William said the primary goal of this research is to facilitate communication between scientists, policymakers, developers and the general public about the financial risk and environmental benefit of taking on such an expense.
“One of the biggest barriers to the acceptance of green infrastructures is the perception of financial risk,” William said. “People want to know if the benefit of a green roof is going to justify the cost, but that risk is mitigated by knowing when an installation will be most effective, and that is where our model comes in.”
The results of their model and risk analysis, which appear in the Journal of Sustainable Water in the Built Environment, provide a snapshot of green infrastructure performance for this particular green roof. The results from a single model do not yield a one-size-fits-all approach to green infrastructure evaluation, and William and Stillwell said that is one of the strengths of their technique. Adaptability across different technologies and environments is essential to any green infrastructure analysis.
Image Credit: Credit: Photo by L. Brian Stauffer
Global concern about the mountains of e-waste generated every year has been rising for quite some time – and with good reason.
Global concern about the mountains of e-waste generated every year has been rising for quite some time – and with good reason: In 2014, the United Nations estimated that humans produced 41.8 million metric tons of electronic waste. That’s 92 billion pounds – and even though IT products made up just 7 percent of that waste, that still represents almost 6.5 billion pounds of waste our industry generated in a single year.
There are no easy solutions to the many enmeshed challenges of e-waste, but by designing for reuse, repair, refurbishing and recycling, we can make real progress.
For all the concern about user experience in design, there is one aspect of product design that gets ignored entirely too often by others – one that has major impacts on the business, the environment, and people around the world: end-of-life design.
Designing for a second life requires a deep understanding of the downstream processes for handling electronics. One way to enable this is to open up dialogue between designers and recyclers. These experiences and conversations with recyclers get the designers thinking about beautiful products that are also optimized for repair, refurbishment, and recycling.
Big and small changes can make refurbishing and recycling significantly easier. For instance, on a recent field trip our engineers learned that having laptop cases open from the top instead of the bottom greatly extends the time it takes to dismantle. Using snap fits vs. glues and adhesives help minimize processing time. And designing instruction manuals with icons, pictures, and videos rather than text allows recyclers to work and repair at the same time instead of pausing to read detailed instructions.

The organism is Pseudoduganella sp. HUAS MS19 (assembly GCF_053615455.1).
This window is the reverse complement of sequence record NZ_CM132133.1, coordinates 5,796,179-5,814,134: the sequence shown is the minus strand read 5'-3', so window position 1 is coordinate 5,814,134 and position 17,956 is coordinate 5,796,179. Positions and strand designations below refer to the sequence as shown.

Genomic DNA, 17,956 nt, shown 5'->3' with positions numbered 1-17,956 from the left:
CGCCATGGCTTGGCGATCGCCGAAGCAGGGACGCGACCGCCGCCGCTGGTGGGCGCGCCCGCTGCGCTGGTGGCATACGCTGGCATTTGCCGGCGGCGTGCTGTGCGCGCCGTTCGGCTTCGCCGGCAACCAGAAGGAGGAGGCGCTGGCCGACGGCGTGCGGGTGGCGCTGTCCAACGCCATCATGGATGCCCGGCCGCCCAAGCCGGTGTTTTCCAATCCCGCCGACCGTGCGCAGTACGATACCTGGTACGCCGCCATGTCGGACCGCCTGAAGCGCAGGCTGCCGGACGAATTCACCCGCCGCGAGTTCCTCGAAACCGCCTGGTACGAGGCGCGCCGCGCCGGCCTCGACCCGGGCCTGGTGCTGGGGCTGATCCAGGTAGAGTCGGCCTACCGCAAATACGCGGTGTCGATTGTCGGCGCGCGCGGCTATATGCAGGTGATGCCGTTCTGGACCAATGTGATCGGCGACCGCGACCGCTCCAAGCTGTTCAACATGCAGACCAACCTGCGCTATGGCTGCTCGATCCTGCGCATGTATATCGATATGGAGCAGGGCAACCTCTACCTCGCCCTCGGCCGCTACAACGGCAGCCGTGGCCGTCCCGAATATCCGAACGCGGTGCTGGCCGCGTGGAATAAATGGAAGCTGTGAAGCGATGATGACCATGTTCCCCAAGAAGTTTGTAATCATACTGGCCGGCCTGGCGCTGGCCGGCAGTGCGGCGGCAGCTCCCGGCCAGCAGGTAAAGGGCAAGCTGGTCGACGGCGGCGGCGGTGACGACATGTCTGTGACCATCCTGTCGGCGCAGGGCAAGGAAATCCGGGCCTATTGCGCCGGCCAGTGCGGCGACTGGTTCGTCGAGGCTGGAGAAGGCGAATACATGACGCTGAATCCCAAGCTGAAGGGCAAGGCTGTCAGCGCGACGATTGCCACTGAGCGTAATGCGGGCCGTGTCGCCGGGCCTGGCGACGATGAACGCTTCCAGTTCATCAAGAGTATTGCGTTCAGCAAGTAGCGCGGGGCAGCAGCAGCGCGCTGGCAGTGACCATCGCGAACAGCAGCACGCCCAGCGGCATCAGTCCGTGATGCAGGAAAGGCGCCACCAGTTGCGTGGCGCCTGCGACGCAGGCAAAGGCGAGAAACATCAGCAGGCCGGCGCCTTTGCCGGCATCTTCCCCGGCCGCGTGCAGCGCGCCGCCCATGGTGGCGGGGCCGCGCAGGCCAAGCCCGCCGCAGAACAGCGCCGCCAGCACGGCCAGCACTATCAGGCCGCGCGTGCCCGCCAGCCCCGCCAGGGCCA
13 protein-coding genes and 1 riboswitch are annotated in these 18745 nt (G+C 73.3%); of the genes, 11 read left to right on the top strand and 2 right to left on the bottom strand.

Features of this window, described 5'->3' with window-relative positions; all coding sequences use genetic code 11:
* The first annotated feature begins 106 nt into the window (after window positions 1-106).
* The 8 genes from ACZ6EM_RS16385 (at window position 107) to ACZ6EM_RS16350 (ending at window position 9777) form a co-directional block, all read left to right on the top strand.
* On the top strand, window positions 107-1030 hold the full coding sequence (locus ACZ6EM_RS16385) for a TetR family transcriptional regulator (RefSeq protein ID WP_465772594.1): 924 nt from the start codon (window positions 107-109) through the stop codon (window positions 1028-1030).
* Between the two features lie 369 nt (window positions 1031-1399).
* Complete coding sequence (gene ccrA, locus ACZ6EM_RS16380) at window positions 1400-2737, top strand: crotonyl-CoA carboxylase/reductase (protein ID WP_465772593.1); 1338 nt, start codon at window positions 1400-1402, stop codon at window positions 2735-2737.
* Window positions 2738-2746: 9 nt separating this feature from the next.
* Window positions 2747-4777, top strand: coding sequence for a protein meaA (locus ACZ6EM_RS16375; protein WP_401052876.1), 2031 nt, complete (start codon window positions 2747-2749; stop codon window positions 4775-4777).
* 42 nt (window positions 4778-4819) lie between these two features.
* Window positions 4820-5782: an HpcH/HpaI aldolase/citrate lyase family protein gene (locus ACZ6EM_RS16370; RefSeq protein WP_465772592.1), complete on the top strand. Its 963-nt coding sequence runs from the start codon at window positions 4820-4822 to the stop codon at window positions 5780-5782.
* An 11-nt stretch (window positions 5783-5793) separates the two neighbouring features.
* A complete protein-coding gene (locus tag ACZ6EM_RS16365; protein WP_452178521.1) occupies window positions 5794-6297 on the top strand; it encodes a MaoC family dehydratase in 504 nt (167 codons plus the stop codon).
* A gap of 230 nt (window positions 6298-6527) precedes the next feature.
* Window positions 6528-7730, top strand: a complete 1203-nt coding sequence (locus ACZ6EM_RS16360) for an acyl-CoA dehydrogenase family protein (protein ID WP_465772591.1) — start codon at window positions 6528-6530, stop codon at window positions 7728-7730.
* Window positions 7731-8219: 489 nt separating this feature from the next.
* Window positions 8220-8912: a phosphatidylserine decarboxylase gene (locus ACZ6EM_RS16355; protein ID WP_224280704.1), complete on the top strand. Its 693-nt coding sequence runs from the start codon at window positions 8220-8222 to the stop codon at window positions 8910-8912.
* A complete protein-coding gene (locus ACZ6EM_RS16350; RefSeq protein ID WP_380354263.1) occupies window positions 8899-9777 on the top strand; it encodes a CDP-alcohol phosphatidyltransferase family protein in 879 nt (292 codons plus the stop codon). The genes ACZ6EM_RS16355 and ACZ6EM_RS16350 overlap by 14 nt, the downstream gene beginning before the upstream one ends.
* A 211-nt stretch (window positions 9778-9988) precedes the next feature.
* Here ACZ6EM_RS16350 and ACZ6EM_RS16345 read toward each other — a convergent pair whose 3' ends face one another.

For Man Tak Ho, one of Dell’s Mechanical Senior Engineers, the field trips really help extend the life of the product: “Not only do we need to be making it easy to disassemble, but it needs to be easy to repair.”
Modular thinking is another way to address e-waste. One example that we’ve employed with our commercial notebooks is creating a single access door for all major components, which makes it easier for users to repair by themselves versus requiring a user guide and trained technician.
Fairphone, a Dutch cell phone maker, does a great job of incorporating modular thinking into their design while also addressing human rights challenges associated with extracting raw materials.
Their latest model, the Fairphone 2, is “a smartphone dedicated to creating positive social change.” The company sources fair-trade metals and works to improve mining supply chains in Africa and elsewhere. The phone’s innovative modular design makes upgrading and repairing a simple plug-and-play operation.
The short film below, by the winner of Dell’s Legacy of Good Short Film Contest, dives into Fairphone’s approach and process.
Your trash is our treasure
Turns out “trash” can be a workable and cost effective material for designers. We’re seeing it in the growth of the circular economy, with innovative uses of waste products being turned into the building blocks of exciting projects and products. Adidas, for example, just made a slick shoe out of ocean plastic – a material we’re exploring for use in our packaging.
This idea of turning trash into treasure holds true for electronics design as well. Some of us in the industry are using recycled plastics for our products. At Dell, we are turning the plastic from e-waste into new parts for OptiPlex all-in-ones, desktops and monitors. We are also using other industries’ excess carbon fiber in select Latitude, and Alienware laptops.
Critical to all of this is strong recycling infrastructure. If Dell did not have recycling operations in 83 countries and territories, “closing the loop” would become more challenging.
We owe it to our customers, our communities and our planet to continue pushing the boundaries of what’s possible with design. It’s not always just about the beauty on the outside, but the hidden beauty: the resources we leave out, what we recycle, and how we extend the workable life for the next person to enjoy.